Sunday, 30 May 2010

Bridges part 2

This week saw the return of the Annexation of Chiraz campaign. The Battle of Cressay continued with more cavalry action on the eastern bank. Regardless of their reduced numbers the gallant Chiraz light cavalry continued to hamper and hinder the progress of the two Electoral League cuirassier regiments. Although pushed back they would reform and return to the fray.
Meanwhile General Marquis de St Evremond fretted at the speed with which his Lorraine forces were deploying into position. Circumstances were not helped by the telling fire laid down on the Lorraine forces by Major Brummer's Electoral artillery. Although two brigades of Lorraine infantry had escaped attention, the rear two were suffering heavy casualties and incurring delays in redresssing ranks and replacing injured officers. Fortunately the grenadier battalions were doing a sterling job covering the bridges and causing some hesitation in the Electoral ranks.
Wilhelm sensed that he was losing the initiative and ordered General von Harding to cross the Goldsmith's bridge without delay. Under cover of a howitzer battery the Electoral infantry began to cross the bridge, glancing nervously at the Lorraine battalions which awaited them on the opposite side. St Evremond was nervous also; he could see that those waiting battalions were losing men with each salvo of shell and there seemed to be many 'assisting' the wounded to the rear. However, his main concern was on the northern flank. The last of the four bridges was covered by the Cressay town guard, a rag-tag assembly of apprentices, tradesment and burghers under the command of the town mayor. If they could hold for another 20 minutes his lead brigade would be in position and his flank would be secure.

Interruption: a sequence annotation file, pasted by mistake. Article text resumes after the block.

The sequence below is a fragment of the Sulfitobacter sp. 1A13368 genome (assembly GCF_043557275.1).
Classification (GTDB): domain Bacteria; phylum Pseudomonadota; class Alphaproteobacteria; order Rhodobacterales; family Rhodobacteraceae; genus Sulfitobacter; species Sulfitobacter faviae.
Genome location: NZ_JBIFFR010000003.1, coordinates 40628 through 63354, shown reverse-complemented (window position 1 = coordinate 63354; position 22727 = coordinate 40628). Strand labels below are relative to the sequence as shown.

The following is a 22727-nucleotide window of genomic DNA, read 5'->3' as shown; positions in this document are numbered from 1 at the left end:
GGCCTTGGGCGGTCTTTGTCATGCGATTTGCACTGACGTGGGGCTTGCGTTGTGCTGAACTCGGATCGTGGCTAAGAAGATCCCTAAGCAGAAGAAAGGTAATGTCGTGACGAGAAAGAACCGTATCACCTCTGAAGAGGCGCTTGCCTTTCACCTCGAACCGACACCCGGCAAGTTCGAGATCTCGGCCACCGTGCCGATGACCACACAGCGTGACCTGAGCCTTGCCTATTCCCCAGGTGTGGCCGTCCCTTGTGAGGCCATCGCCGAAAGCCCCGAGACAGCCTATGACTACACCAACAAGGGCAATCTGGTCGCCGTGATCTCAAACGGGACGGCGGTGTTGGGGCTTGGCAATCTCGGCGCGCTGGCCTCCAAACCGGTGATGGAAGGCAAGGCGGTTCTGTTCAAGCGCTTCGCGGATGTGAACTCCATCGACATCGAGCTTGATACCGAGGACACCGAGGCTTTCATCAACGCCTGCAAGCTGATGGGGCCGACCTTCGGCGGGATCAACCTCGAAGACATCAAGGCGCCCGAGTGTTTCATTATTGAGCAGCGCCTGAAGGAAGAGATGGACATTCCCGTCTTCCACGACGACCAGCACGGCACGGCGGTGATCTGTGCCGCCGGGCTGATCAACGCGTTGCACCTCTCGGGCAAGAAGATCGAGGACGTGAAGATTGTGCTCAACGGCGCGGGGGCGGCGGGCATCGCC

It was not to be. The lead electoral curassier regiment (Von Seydlitz - whose inhaber was from a cadet branch of the Prussian Seydlitz's) managed to elude the covering Chiraz light cavalry and dashed for the bridge. The sight of these horsemen was too much for the town guard, which took to their collective heels. Once over the bridge, Seydlitz formed his men up and led them forward towards the nearest brigade of Lorraine infantry, that of General Puilly. When charged one battalion broke and fled, their supports stood and fired a ragged volley, but they were also scattered. Just then an aide galloped up and shouted that yet more Electoral cavalry had been sighted advancing from the south. St Evremond could feel the noose of envelopment tightening around his army. He dare not risk losing such a significant part of the Lorraine forces. Quickly, he issued the orders for retreat. Puilly was to stand and face down the enemy cavalry, but the rest of the forces fell back westwards leaving the day to the Prince Elector.
Wilhelm acknowledged the part played by his subordinates in the victory. Majer Brummer was awarded the Order of the Bear (3rd class)for his handling of the artillery. General von Harding received the Star of St George (2nd class) for the advance over the Goldsmith's Bridge. The main award went to General Seydlitz who was awarded the Electoral Star, with crossed swords and a victory standard for his regiment for his decisive charge.

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